About the Vedic hymns, the Rik Veda proclaims:
यो जागार तमृचः कामयन्ते
yo jagara tamrichah kamayante
He who is awake, the richas [Vedic hymns] seek him out. (Rik Veda, 5.44.14)
Maharishi Mahesh Yogi, one of the foremost teachers of Vedic teaching in our time, often commented on this verse. He explained that the Veda—much like the Torah—eternally murmurs to itself in the transcendental field of creation. The hymns zoom forth in the awareness (“the richas seek him out”) of whoever can bring his or her awareness to that level of reality [“he who is awake]”.
An interesting feature of this process of cognition is that it involves not only sound but also sight, not as two separate elements but as a unified cognition of sound and sight. For this reason, the person who is able to thus cognize the Veda is referred to as a rishi, a seer.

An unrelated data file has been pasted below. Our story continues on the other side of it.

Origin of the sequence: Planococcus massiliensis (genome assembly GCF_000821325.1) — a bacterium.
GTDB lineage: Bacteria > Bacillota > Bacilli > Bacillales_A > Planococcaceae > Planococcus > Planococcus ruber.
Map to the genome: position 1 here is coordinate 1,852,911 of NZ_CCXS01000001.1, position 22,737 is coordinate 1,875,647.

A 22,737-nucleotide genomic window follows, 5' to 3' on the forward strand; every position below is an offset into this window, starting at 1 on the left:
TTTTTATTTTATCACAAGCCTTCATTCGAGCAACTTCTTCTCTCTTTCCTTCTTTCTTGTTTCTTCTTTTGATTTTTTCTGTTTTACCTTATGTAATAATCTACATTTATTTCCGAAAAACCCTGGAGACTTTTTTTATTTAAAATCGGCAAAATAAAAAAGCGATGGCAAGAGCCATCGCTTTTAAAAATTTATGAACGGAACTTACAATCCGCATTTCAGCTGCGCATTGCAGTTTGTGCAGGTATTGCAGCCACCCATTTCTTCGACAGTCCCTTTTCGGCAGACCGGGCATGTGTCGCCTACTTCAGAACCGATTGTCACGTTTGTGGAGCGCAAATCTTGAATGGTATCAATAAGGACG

This may shed light on a peculiar expression in this week’s Torah portion. After listing the ten commandments, the Torah describes the experience of the People of Israel as they heard them, starting with a peculiar phrase:
וְכָל הָעָם רֹאִים אֶת הַקּוֹלֹתAnd the people see the sounds (Exodus 20:15)
Sounds, of course, are heard, not seen. Could it be that the reason the text here says that the sounds were seen is that it describes a process of cognition similar to that describes in the Vedic texts?
Torah Revelation Now